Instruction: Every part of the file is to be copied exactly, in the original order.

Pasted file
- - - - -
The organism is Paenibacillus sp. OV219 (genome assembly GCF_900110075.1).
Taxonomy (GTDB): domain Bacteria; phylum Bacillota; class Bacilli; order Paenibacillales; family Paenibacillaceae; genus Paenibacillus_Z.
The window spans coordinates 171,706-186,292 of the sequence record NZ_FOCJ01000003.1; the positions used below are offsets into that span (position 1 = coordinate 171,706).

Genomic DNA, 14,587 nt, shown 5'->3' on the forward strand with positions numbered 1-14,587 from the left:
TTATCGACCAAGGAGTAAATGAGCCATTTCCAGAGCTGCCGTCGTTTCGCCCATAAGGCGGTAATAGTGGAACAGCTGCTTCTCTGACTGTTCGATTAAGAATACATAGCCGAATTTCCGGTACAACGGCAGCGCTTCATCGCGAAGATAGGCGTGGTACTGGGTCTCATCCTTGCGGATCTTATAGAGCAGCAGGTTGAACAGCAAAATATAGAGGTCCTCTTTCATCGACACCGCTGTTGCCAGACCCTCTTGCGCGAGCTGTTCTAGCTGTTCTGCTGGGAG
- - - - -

The organism is Paenibacillus sp. OV219 (genome assembly GCF_900110075.1).
Taxonomy (GTDB): domain Bacteria; phylum Bacillota; class Bacilli; order Paenibacillales; family Paenibacillaceae; genus Paenibacillus_Z.
The window spans coordinates 171,706-186,292 of the sequence record NZ_FOCJ01000003.1; the positions used below are offsets into that span (position 1 = coordinate 171,706).

Genomic DNA, 14,587 nt, shown 5'->3' on the forward strand with positions numbered 1-14,587 from the left:
TTATCGACCAAGGAGTAAATGAGCCATTTCCAGAGCTGCCGTCGTTTCGCCCATAAGGCGGTAATAGTGGAACAGCTGCTTCTCTGACTGTTCGATTAAGAATACATAGCCGAATTTCCGGTACAACGGCAGCGCTTCATCGCGAAGATAGGCGTGGTACTGGGTCTCATCCTTGCGGATCTTATAGAGCAGCAGGTTGAACAGCAAAATATAGAGGTCCTCTTTCATCGACACCGCTGTTGCCAGACCCTCTTGCGCGAGCTGTTCTAGCTGTTCTGCTGGGAG